Sources

In Brazil, One Dollar A Month To Lift Families Out Of Poverty

Pennies may not change anyone's life, but at least it helps President Dilma fulfill a campaign promise.

The Piaui in northeastern Brazil in one of the country's poorest states
The Piaui in northeastern Brazil in one of the country's poorest states
Daniel Carvalho

DEMERVAL LOBAO - Luiza Sousa, a 51-year-old unemployed woman from northeastern Brazil, knows exactly what a dollar is worth. “With two reais ($1), you can’t even buy half a kilogram of chicken," said the resident of Demerval Lobão, in Piauí, one of Brazil's poorest states. "I bought a coconut with two reais today.”

But according to the Brazilian government, Sousa and her four sons were no longer living in extreme poverty by the end of 2012, when they started to receive two reais per month from the “Brasil Carinhoso” welfare program (“Caring Brazil”).

Under this program, families that are already receiving financial aid from another social welfare program, “Bolsa Familia” (“Family Allowance”), are eligible for an extra two-reais supplement. The government considers “extreme poverty” as a monthly income of up to 70 reais ($35) per person within a family.

Luiza receives 140 reais ($70) every month thanks to the Bolsa Familia program. At the end of 2012, an extra two reais were added to her allowance. Her other incomes come from donations and her part-time job as a washerwoman, and her oldest son’s job as a housekeeper.

With the two extra reais, Luiza and her sons have joined the ranks of 16,4 million of people who have officially left extreme poverty in the past seven months. Luiza’s neighbors, Joelina Maria de Sousa, 31, and her daughter, Jucélia, seven, were also eligible for the two reais allowance.

When is a person no longer poor?

According to data obtained by Folha, from last year, Luiza, Joelina and another 13,100 Brazilian families got the extra two reais, helping president Dilma Roussef to reach her election promise of eradicating extreme poverty in Brazil before 2014. This is idea behind Brasil Carinhoso, launched in the middle of last year.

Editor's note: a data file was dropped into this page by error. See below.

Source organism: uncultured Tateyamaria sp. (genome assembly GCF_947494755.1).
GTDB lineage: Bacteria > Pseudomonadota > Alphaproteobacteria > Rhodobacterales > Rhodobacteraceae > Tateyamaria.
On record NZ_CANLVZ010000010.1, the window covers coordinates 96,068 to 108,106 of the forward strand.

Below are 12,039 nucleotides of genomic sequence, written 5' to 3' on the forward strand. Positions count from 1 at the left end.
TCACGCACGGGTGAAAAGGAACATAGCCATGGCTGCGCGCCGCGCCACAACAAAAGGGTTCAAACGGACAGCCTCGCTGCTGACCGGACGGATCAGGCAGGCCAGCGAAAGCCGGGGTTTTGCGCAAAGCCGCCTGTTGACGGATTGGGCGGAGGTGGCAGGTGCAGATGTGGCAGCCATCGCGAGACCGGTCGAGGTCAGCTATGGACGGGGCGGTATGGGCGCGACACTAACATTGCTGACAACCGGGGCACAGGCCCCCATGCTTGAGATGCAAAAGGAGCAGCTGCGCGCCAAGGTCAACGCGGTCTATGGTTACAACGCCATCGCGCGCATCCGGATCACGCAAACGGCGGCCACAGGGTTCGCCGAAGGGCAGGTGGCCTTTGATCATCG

The amount paid per family by the Bolsa Familia welfare program ranges from two to 1,140 reais ($1 to $570). The average paid amount is 86 reais ($43).

On average in Brazil, each family receives about 245 reais per month ($122) from social welfare programs.

Improving the quality of life in Piauí, one dollar at a time- Photo: deltafrut

According to the Ministry of Development, there are still 600,000 families in extreme poverty in Brazil. In 2003, before the Bolsa Familia program was launched, there were 8,5 million families in this situation.

Economists interviewed by Folha said it was necessary to take into account other aspects – not only family income – before it was possible to talk about eradicating poverty.

"A person is no longer poor when the person has housing, clothing, education, health and employment and is able to finance themselves,” says Socorro Lira, coordinator of the Development and Environment PhD at the Federal University of Piauí (UFPI).

Jaíra Alcobaça, also from UFPI, says initiatives that bring any kind of improvement to the quality of life are important, but need to be seen as emergency actions. He says that welfare assistance should take into account regional differences.

Folha visited Luiza in her brick house. It was built by her brother after her old home, a mud house, collapsed. In her kitchen, there was bread, two coconuts and a small portion of rice. “I have enough to eat only because I have meals at my mothers,” she said.

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Protests against gasoline price hikes in Lebanon

Anne-Sophie Goninet, Jane Herbelin and Bertrand Hauger

👋 Wai!*

Welcome to Thursday, where leaked documents show how some countries are lobbying to change a key report on climate change, Moscow announces new full lockdown and the world's first robot artist is arrested over spying allegations. Meanwhile, German daily Die Welt looks at the rapprochement between two leaders currently at odds with Europe: UK's BoJo and Turkey's Erdogan.

[*Bodo - India, Nepal and Bengal]


🌎  7 THINGS TO KNOW RIGHT NOW

• Documents reveal countries lobbying against climate action: Leaked documents have revealed that some of the world's biggest fossil fuel and meat producing countries, including Australia, Japan and Saudi Arabia, are trying to water down a UN scientific report on climate change and pushing back on its recommendations for action, less than one month before the COP26 climate summit.

• COVID update: The city of Moscow plans to reintroduce lockdown measures next week, closing nearly all shops, bars and restaurants, after Russian President Vladimir Putin announced a nationwide seven-day workplace shutdown from Oct. 30 to combat the country's record surge in coronavirus cases and deaths. Meanwhile, India has crossed the 1 billion vaccinations milestone.

• India and Nepal floods death toll passes 180: Devastating floods in Nepal and the two Indian states of Uttarakhand and Kerala have killed at least 180 people, following record-breaking rainfall.